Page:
Who's In It: Rick Malambri, Adam G. Sevani, Sharni Vinson, Alyson Stoner
The Basics: That one twerpy kid from Step Up 2: The Streets goes to NYU and vows to swear off all that crazy dancing in favor of studying electrical engineering. Almost immediately he's drawn back into the world of aggressively angry dance battles thanks to this other guy, an annoying filmmaker running around with a video camera extracting dancing-is-my-life confessionals from everyone he meets. The filmmaker guy is also the leader of a giant squat/bouncy house full of Beat Street misfits. This place has its own boombox wall and apartment-sized shoe closet. So, in realism terms, it's practically a documentary.
What's The Deal: The first Step Up was a cheapo garbage heap of boring drama and cut-rate dancing. Then came Step Up 2: The Streets. In that one somebody in charge had the wisdom to blow off the plot in favor of insane dance sequences and not much else. It was great. No distractions. But now we're back to plotting. Worse, it's a heartwarming, meaningful, we're-all-a-big-family-of-dancers kind of Disney Channel plot. So if you're nine years old you'll really be into it. If you're somewhat older you'll be wondering why they suddenly decided to remake Rent as a children's film.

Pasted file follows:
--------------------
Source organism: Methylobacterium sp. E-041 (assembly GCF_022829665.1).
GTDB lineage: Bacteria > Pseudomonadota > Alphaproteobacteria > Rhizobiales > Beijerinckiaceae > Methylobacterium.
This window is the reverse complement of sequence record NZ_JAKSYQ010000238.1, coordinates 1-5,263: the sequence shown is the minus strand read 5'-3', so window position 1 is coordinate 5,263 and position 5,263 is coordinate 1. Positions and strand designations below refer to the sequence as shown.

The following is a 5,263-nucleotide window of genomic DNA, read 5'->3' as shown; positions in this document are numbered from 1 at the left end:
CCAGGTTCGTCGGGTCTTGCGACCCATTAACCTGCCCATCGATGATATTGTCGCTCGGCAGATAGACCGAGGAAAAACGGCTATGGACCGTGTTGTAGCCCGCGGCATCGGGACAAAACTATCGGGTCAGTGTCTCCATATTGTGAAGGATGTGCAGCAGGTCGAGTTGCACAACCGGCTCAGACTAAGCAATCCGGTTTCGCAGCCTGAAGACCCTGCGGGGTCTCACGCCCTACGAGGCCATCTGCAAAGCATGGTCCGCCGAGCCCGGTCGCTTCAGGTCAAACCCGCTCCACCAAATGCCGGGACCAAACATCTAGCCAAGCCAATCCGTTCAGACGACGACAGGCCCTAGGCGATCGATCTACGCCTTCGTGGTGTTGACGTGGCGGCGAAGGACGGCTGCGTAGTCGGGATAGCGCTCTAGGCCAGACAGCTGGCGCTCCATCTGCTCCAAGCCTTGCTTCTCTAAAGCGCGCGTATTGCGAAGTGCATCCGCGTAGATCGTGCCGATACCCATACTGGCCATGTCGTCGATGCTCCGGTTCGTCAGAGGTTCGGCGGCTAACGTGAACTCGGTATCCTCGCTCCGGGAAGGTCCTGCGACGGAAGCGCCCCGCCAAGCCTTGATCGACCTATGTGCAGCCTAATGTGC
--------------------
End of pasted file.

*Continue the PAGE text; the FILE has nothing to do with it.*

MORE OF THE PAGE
What You Get Instead Of The Wild 3D Dancing In Your Face You Were Hoping For: Everyone waves their arms around a lot. And if you see it in the right theater with the glasses there are also bubbles, balloons, Nikes and splattered Icees making happy shapes in the sky.
Worth It Anyway Because Of: The finale, which is great. Not only do they incorporate all the wrongest, most hilarious ideas about electrical engineering into their routine, they also break out tiny little four-year-old kids, lasers and Tron-suits that turn everyone on screen into human Lite-Brites. This part is absolutely worth checking out at the second-run theater's two-dollar matinee.
The Barely Credited Most Famous Person In the Film: Harry Shum Jr., who plays Mike Chang on Glee. Better yet, he shows up at the end when it finally gets kinda-sorta good.